electric utilities

Operating expenses—electricity, water, heating, security, and maintenance—may increase during the life of the tenant’s lease. This escalation clause lets the landlord pass on these operating charges to the tenant. In addition, the clause describes which costs are operating costs and how and when rent prices will go up because of increases in these costs[8].

Lease Renewal Rent Increase

If the lease agreement comes with an option to renew, the landlord may adjust the rent price as part of the new lease terms. This increase may be a fixed amount or calculated per square foot. The landlord may also change the rent price to reflect the fair market value[9].

Can Tenants Negotiate Rent Increases?

Tenants may seek the help of commercial real estate attorneys to negotiate the terms of a commercial lease agreement. The lawyer may help the landlord and tenant agree on a fair and equitable escalation clause for both parties. Without a limit on the rent escalation, a rent increase may spiral out of control and become too much for the tenant to manage.

A variable CPI rent increase, for example, typically involves a cap of 3% to protect the tenant’s interests and keep the rent manageable during periods when the CPI increases at a faster rate. It is beneficial for the tenant to negotiate a fixed annual percentage increase[10].

A tenant may also negotiate an upper limit to the rent increases based on operational expenses. For example, the landlord and tenant may agree on a cap on the amount passed on to the tenant when maintenance charges increase from year to year. This way, the tenant can be protected against any significant increase in operating expenses.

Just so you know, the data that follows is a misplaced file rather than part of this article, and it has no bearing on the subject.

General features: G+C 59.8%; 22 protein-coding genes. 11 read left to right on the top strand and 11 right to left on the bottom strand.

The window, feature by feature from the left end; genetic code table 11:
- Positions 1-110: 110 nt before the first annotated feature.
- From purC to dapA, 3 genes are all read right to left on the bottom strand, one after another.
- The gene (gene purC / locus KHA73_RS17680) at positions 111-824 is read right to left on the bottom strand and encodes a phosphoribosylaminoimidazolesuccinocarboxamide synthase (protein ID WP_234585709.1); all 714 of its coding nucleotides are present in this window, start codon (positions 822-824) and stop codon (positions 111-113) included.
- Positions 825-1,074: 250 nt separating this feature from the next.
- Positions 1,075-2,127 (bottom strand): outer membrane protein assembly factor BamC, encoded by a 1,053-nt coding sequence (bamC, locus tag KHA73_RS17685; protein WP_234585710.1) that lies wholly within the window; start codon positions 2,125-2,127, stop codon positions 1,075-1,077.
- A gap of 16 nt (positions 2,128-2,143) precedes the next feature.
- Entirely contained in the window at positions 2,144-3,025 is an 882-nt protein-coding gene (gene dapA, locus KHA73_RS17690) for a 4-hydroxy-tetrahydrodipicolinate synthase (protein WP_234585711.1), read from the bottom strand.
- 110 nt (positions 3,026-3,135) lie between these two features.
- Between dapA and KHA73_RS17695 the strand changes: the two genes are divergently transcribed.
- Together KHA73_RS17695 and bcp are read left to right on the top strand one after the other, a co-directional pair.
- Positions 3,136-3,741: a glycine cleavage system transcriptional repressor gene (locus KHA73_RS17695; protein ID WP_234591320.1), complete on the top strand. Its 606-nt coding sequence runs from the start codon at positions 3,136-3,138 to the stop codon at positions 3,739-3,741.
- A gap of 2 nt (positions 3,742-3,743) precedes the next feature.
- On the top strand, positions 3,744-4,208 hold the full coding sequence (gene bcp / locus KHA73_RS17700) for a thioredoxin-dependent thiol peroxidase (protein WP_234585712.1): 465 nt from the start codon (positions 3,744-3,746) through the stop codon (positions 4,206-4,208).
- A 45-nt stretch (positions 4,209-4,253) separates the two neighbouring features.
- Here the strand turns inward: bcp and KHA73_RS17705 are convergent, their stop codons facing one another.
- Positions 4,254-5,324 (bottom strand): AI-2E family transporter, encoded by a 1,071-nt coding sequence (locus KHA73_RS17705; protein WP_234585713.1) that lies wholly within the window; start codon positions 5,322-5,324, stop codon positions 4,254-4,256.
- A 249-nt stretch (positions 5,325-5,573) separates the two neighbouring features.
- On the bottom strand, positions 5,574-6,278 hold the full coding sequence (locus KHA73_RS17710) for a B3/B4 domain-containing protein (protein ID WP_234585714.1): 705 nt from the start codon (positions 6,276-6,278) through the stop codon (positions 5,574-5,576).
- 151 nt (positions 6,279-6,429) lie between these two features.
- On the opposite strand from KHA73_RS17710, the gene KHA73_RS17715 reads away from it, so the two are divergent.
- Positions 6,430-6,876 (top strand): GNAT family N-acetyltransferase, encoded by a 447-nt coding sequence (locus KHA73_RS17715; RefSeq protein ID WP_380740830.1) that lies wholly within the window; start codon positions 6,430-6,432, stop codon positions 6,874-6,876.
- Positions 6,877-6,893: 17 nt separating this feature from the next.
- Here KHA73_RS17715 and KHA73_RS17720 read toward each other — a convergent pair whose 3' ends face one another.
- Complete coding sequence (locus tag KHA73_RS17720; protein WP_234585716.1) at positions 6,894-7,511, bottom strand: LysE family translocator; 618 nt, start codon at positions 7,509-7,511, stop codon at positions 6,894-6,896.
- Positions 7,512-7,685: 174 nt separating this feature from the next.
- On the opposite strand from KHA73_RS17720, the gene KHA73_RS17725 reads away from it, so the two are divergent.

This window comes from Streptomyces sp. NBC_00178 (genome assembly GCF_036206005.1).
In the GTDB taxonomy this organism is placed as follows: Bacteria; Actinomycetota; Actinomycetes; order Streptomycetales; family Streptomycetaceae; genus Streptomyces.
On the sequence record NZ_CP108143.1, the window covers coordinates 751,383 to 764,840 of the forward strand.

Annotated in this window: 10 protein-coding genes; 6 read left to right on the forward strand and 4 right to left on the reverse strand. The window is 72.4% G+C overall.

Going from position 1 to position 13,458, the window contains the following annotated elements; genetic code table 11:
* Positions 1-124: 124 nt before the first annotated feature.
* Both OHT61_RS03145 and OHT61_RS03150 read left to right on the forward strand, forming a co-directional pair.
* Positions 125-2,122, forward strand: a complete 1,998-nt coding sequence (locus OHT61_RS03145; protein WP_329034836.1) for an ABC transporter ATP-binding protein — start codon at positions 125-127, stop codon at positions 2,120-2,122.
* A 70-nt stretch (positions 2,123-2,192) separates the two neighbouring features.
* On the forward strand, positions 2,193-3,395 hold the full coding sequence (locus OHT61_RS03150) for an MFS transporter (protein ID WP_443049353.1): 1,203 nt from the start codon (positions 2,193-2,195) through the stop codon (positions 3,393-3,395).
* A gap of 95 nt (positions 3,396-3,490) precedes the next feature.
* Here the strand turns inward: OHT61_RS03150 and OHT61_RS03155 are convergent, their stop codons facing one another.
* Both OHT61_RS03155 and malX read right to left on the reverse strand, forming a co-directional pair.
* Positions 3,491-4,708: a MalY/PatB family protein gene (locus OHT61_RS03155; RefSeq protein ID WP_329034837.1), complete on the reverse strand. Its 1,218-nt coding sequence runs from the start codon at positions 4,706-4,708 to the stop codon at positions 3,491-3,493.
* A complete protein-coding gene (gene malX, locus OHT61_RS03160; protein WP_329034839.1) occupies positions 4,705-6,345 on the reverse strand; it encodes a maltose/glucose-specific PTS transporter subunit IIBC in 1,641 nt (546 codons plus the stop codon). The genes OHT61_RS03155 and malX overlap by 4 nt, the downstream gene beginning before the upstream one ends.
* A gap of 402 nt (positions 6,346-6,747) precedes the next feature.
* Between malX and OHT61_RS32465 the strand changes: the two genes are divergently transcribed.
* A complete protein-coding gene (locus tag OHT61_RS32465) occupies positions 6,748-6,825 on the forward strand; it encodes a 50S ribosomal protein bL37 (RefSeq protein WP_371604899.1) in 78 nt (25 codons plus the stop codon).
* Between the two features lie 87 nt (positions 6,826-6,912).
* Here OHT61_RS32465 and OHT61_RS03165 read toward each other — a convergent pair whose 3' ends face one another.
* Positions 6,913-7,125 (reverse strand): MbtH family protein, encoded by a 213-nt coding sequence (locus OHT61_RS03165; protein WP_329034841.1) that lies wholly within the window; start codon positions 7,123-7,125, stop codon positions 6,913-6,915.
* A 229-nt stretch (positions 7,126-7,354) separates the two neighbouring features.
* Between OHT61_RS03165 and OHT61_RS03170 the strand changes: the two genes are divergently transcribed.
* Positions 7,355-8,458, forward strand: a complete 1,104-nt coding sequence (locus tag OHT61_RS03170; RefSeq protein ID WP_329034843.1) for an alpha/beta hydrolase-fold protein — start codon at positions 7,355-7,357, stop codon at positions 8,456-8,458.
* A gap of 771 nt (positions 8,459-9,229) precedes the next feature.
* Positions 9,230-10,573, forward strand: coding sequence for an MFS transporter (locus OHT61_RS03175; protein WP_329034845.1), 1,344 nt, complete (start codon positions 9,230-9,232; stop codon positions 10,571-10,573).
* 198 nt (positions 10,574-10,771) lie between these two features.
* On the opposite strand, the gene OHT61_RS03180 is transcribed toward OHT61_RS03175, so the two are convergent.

BY THE NUMBERS: In California, annual rent increases of 5% plus the CPI, up to 10%, are allowed.

Source: Steadily


  • An escalation clause in commercial real estate is a provision in a lease contract that allows landlords to increase rent. This clause explains how much and how often the rent will increase during the lease term.
  • The rent may increase based on a predetermined amount over the life of the lease, inflation trends, rising operational costs, and rising property taxes.
  • Tenants may seek the help of a commercial real estate lawyer to ensure that the escalation clause is calculated accurately and fairly.


  1. Catalano, D. (2020.) How To Navigate Commercial Rent Escalation Clauses. iOptimize Realty. Retrieved from:
  2. Commercial Lease Law Insider. (2019.) Can You Use ‘Escalation’ Clause to Make Tenant Pay Property Tax Increase? Retrieved from:
  3. U.S. Bureau of Labor Statistics. (n.d.) How to Use the Consumer Price Index for Escalation. Retrieved from:
  4. Sher Garner Cahill Richter Klein & Hilbert, L.L.C. (2020.) What is an escalation clause? Retrieved from:
  5. Austin Tenant Advisors. (n.d.) Rent Escalations in Commercial Leases. Retrieved from:
  6. The National Law Review. (2021.) Inflation is Back, Should You Consider Consumer Price Index (CPI) Rent Increases in Your Leases? Retrieved from:
  7. Schechter. (2021.) Commercial Tenants and the Tax Escalator. HABITAT. Retrieved from:
  8. Cecil & Campbell Advisors. (2020.) What are Pass-Through Expenses? Retrieved from:
  9. Hand, B. (2021.) What’s the Difference Between a Lease Extension vs. Renewal? Landing. Retrieved from:
  10. Legal Nature. (n.d.) How to Successfully Negotiate a Commercial Lease with a Landlord. Retrieved from: